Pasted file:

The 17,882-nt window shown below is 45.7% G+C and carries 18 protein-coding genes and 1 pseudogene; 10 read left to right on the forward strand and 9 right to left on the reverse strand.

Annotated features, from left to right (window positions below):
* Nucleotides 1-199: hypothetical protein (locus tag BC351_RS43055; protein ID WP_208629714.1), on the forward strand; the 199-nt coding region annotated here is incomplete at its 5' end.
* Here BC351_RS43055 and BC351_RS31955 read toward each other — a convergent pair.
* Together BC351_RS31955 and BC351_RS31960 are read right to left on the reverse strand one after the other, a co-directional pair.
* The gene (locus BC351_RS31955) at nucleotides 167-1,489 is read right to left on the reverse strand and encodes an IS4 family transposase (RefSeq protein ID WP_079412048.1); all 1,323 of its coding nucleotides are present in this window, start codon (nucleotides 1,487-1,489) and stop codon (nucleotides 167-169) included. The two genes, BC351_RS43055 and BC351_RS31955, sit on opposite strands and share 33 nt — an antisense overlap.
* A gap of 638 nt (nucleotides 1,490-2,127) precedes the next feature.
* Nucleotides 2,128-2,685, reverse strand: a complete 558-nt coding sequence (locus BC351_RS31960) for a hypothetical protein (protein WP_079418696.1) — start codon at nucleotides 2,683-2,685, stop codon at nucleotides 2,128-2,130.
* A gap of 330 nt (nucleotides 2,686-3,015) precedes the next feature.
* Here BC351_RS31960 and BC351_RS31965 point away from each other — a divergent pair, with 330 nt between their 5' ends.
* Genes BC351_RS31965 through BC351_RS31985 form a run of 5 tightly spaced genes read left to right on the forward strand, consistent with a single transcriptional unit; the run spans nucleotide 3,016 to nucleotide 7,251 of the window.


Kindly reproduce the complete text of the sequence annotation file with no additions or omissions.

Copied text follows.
The 17,882-nt window shown below is 45.7% G+C and carries 18 protein-coding genes and 1 pseudogene; 10 read left to right on the forward strand and 9 right to left on the reverse strand.

Annotated features, from left to right (window positions below):
* Nucleotides 1-199: hypothetical protein (locus tag BC351_RS43055; protein ID WP_208629714.1), on the forward strand; the 199-nt coding region annotated here is incomplete at its 5' end.
* Here BC351_RS43055 and BC351_RS31955 read toward each other — a convergent pair.
* Together BC351_RS31955 and BC351_RS31960 are read right to left on the reverse strand one after the other, a co-directional pair.
* The gene (locus BC351_RS31955) at nucleotides 167-1,489 is read right to left on the reverse strand and encodes an IS4 family transposase (RefSeq protein ID WP_079412048.1); all 1,323 of its coding nucleotides are present in this window, start codon (nucleotides 1,487-1,489) and stop codon (nucleotides 167-169) included. The two genes, BC351_RS43055 and BC351_RS31955, sit on opposite strands and share 33 nt — an antisense overlap.
* A gap of 638 nt (nucleotides 1,490-2,127) precedes the next feature.
* Nucleotides 2,128-2,685, reverse strand: a complete 558-nt coding sequence (locus BC351_RS31960) for a hypothetical protein (protein WP_079418696.1) — start codon at nucleotides 2,683-2,685, stop codon at nucleotides 2,128-2,130.
* A gap of 330 nt (nucleotides 2,686-3,015) precedes the next feature.
* Here BC351_RS31960 and BC351_RS31965 point away from each other — a divergent pair, with 330 nt between their 5' ends.
* Genes BC351_RS31965 through BC351_RS31985 form a run of 5 tightly spaced genes read left to right on the forward strand, consistent with a single transcriptional unit; the run spans nucleotide 3,016 to nucleotide 7,251 of the window.